Establishing good time management skills in college is perhaps one of the hardest things to do. Not many students want to micromanage their lives down to the last minute, and it really is impossible to do. Even when students do map out their days, they eventually fail to follow them. It is inevitable that at one point in time, a student’s time management skills will suck. Ask any college student and they will tell you that at some point they fell off the time management wagon, and some may even admit that they never got back on.
The main reason students fail at time management is because of all the distractions they face daily. The most common perpetrators are at their fingertips 24/7, and these distractions can be hard to ignore. Even the best intentions to get things done ahead of time can go awry by a single text message or when an interesting TV show draws your focus. However, if students can acknowledge what distracts them and find ways to avoid those distractions, it can help them immensely.
The first and perhaps the most deadly culprit is Netflix. Netflix has been destroying college students’ GPAs pretty much since it was created. Netflix is like a black hole, and once a person gets sucked in, they can never get out. Students should never start a new TV series at any point of a semester, especially in the middle of one, if they want to pass their classes. One episode leads to another and suddenly it’s five a.m. and you have a paper due in five hours. Who really wants to go to the gym or study for a test when they can watch all seven seasons of True Blood? It may be an extreme measure, but if Netflix is a serious problem for a student, they may want to cancel their subscription until winter break. At the very least, have someone change their account password until study time is over.
The smartphone cycle
The next big time management killer is the smartphone. Everyone has one, and they distract us constantly throughout the day. Texts, calls, apps, games, social media, and websites are all available by simply unlocking our phones. The simple sound of a student’s text tone going off can lead to an endless outpour of distractions. Facebook, Twitter, BuzzFeed, Youtube, Vine, Tumbler, Pinterest and Instagram are just some of the biggest offenders. One distraction leads to another and the cycle continue.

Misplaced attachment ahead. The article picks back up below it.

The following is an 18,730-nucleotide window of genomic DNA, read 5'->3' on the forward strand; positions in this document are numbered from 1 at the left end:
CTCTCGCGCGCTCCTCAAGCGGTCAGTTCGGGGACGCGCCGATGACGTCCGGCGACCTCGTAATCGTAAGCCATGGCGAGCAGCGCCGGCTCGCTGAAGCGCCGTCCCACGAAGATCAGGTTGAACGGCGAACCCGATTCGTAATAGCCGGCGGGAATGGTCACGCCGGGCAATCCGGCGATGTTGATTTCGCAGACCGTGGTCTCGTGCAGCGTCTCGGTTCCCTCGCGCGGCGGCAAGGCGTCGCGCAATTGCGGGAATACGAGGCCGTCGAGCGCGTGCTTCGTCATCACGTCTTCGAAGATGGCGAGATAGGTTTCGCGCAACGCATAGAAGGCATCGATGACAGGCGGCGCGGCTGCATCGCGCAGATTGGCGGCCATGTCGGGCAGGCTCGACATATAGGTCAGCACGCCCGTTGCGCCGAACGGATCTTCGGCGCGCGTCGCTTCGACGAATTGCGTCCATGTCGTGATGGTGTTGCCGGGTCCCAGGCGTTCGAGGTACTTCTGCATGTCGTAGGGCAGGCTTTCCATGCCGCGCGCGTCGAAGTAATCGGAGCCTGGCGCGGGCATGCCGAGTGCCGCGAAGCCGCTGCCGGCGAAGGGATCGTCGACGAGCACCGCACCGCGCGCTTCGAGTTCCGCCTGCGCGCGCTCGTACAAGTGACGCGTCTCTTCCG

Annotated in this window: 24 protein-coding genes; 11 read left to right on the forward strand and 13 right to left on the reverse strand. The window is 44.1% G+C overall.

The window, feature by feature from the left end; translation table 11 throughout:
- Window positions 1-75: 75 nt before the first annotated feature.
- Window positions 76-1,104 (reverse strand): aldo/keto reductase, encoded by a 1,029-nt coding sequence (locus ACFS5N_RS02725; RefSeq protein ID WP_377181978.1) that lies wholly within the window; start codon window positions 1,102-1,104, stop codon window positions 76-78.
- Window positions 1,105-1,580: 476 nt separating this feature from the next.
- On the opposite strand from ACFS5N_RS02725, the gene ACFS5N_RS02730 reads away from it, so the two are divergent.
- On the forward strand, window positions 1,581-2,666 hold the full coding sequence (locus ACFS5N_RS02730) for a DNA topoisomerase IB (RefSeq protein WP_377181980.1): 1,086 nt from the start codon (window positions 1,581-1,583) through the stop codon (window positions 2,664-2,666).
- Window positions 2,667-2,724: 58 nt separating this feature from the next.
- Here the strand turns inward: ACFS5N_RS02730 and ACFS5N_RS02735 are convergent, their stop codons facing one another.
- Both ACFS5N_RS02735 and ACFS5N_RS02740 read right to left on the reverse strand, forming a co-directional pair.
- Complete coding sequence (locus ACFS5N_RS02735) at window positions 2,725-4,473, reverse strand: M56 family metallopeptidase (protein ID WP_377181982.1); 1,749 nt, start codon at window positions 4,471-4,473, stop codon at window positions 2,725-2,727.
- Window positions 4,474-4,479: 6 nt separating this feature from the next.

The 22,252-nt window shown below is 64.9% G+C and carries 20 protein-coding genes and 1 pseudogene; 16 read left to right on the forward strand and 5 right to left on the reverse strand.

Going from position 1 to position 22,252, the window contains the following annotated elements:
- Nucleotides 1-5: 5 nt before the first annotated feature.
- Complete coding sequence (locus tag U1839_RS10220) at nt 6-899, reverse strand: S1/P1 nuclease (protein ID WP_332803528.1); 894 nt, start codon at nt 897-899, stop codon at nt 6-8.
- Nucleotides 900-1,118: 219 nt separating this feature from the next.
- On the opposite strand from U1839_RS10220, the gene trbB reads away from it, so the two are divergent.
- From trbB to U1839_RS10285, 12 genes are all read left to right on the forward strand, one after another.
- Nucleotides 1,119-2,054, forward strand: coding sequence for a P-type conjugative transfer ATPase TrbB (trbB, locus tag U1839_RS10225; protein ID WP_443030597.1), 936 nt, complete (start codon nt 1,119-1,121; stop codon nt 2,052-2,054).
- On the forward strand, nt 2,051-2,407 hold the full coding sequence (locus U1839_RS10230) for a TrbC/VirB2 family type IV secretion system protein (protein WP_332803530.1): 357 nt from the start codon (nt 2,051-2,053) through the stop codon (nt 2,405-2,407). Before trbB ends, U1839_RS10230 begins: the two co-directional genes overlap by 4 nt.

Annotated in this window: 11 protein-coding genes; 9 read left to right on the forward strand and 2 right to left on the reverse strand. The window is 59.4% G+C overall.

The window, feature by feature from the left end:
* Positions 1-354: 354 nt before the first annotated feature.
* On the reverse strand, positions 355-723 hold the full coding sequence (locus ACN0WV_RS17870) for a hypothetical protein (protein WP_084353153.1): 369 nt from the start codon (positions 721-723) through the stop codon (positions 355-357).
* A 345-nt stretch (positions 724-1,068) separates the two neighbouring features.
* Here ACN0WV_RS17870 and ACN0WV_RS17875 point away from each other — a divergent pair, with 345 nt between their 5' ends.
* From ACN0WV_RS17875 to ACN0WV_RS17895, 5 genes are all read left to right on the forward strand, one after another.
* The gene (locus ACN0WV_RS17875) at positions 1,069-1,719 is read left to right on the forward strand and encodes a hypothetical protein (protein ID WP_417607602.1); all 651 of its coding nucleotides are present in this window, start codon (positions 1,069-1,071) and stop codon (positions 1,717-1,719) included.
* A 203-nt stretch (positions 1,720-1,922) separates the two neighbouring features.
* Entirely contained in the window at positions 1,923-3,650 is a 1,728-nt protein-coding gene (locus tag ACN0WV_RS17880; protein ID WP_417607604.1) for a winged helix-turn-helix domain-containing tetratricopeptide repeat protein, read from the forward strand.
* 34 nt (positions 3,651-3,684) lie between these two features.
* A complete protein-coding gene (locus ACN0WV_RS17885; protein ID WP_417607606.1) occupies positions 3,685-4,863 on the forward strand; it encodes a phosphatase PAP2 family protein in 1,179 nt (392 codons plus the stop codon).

When students need to get some serious study time in, it might help to turn their phone off to block calls and texts, and stop them from using the Internet. Of course students can always just turn it back on, so for more drastic measures they could give their phone to a friend and have them lock the phone with a combination that only they know. However, be sure to choose this friend wisely; they could refuse to give you the combination after study time is over. This tactic can also be used with students’ computers as well, by turning off their Wi-Fi connection. The issue with this is preventing a potentially needed study resource.
Of course, friends and significant others can complicate the time management struggle as well. Who would want to write an eight-page paper when they could be out with friends or snuggled up next to their partner for the evening? Balancing a social life and good grades while in college is hard. But students don’t have to miss out on all the fun or a date if they want to get a good grade if they manage their time well. If students allow themselves enough time to get their stuff done before they go out and avoid other distractions, they can have a fun evening out while keeping up with their workload.
Time management isn’t impossible to achieve. Students know what their biggest distractions are and if they take the time to avoid giving into them they can have an easier load. A great way for students to manage their time is to make it into a weekly routine. Figure out what assignments are due in the upcoming week, and what the workweek looks like, and plan accordingly. Get things done on time, with time to spare, and enjoy a fun evening without stressing over what still needs to be done.
If students can create good time management skills, and keep them, they should have no problem succeeding in college and in their adult lives.